Reflecting its election platform, Canada’s new Liberal government recently introduced changes to the personal income tax system for the 2016 tax year. In its upcoming Budget, the government will fulfill another election promise by increasing child benefits.
The combined impact of the changes can be summarized as follows:
• The tax reduction, based on taxable income, is a costly and ineffective method to target the middle class;
• The tax reduction is generally regressive in nature;
• The tax reduction has uneven impacts on family units depending on the division of income between earners;
• The increases in child benefits are targeted toward middleincome families;
• The increases in child benefits are regressive with respect to low-income families; and
• Low-income individuals and families, both those with and without children, are not well served by either of these tax changes.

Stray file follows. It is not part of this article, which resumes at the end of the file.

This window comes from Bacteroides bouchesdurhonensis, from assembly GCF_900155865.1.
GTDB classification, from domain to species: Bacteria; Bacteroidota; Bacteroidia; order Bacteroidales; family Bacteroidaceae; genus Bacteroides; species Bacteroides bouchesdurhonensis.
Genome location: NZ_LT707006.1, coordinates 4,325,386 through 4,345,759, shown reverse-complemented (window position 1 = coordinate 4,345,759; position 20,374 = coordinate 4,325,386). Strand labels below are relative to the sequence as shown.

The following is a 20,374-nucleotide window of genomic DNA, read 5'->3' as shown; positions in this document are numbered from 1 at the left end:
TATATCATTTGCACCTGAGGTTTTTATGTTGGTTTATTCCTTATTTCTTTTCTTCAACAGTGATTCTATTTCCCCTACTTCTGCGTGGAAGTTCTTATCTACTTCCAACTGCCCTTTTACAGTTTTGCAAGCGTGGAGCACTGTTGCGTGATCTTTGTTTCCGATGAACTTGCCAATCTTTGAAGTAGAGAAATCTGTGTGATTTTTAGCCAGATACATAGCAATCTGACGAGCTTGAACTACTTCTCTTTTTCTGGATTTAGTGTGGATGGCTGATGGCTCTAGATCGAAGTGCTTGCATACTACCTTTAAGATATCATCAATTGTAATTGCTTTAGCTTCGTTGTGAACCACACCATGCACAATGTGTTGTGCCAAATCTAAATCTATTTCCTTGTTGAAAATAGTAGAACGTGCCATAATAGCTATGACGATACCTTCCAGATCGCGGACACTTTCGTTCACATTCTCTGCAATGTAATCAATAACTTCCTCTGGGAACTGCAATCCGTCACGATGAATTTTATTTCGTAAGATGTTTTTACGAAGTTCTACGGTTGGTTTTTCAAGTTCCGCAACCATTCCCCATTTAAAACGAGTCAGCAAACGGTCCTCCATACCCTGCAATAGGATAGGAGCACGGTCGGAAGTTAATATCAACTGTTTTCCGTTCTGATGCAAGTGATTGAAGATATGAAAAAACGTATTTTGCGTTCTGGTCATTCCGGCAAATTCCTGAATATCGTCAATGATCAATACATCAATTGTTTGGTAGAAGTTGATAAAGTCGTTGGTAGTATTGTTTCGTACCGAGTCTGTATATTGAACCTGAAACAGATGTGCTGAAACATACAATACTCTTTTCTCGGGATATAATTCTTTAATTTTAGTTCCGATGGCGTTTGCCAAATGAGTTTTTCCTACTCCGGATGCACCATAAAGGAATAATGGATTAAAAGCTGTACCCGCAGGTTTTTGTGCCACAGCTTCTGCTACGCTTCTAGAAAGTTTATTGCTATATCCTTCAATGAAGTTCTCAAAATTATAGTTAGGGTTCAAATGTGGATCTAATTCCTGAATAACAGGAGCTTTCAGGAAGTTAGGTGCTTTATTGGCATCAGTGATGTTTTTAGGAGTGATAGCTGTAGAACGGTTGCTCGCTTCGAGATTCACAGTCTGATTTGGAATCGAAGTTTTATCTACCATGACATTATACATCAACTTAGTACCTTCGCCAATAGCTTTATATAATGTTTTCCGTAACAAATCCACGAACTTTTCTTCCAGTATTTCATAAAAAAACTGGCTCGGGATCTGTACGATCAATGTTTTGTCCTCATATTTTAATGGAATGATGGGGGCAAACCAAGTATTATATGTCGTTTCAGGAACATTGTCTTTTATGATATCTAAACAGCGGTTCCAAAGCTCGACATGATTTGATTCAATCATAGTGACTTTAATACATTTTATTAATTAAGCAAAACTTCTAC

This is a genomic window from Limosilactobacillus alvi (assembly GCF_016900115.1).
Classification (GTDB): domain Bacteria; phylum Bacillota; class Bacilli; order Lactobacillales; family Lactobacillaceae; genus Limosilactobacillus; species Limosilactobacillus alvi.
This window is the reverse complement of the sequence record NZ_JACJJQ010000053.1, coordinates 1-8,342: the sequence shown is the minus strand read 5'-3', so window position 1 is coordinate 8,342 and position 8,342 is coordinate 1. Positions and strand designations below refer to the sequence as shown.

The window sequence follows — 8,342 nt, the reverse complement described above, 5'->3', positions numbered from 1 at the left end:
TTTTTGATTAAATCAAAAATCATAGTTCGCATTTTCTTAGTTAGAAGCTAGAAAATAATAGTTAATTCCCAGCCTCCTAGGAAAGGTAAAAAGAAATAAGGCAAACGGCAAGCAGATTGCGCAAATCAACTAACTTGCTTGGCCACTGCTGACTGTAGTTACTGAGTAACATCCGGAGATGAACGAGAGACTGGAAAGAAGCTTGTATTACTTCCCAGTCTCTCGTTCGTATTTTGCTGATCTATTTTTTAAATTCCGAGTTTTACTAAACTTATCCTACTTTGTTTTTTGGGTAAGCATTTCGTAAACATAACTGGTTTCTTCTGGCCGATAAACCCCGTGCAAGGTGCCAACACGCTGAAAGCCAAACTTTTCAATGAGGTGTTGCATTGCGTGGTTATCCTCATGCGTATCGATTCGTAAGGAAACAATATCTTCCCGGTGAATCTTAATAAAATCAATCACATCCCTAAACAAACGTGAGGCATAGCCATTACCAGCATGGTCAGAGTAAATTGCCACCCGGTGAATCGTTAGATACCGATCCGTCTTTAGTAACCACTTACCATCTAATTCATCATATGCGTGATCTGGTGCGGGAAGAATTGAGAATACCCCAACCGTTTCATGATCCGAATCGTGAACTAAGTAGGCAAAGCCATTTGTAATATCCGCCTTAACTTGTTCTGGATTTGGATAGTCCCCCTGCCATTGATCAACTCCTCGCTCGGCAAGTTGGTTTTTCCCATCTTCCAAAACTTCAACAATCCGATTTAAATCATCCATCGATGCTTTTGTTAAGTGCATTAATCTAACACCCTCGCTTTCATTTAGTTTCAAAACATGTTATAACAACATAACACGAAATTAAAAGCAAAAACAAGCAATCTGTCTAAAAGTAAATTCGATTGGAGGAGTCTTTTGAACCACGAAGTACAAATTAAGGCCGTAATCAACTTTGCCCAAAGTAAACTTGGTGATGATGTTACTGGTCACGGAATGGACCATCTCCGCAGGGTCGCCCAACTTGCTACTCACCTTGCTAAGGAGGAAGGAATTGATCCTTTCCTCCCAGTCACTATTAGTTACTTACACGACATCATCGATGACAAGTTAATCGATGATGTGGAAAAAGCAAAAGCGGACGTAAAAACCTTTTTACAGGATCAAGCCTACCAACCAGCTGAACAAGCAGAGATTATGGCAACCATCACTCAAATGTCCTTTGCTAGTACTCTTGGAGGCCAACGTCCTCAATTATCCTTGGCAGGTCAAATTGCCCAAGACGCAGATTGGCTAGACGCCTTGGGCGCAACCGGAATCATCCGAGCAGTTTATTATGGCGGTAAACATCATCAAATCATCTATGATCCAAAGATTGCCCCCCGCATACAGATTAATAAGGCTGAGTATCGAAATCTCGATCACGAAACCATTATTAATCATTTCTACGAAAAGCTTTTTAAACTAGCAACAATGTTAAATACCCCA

For families with two children in the taxable income range of $45,000 to $90,000, the increase in child benefits is much larger than the maximum tax reduction, and the gap increases as family income decreases. The gap for a family with one child under age 6 is smaller than for the two-child family but still large at the lower-income end, where the tax saving is small or even nil. Given the generally small size of the tax reduction in relation to the increase in child benefits for families in the net income range of $45,000 to $90,000, the tax reduction would hardly be missed by low- and modest-income families if it had not even been introduced.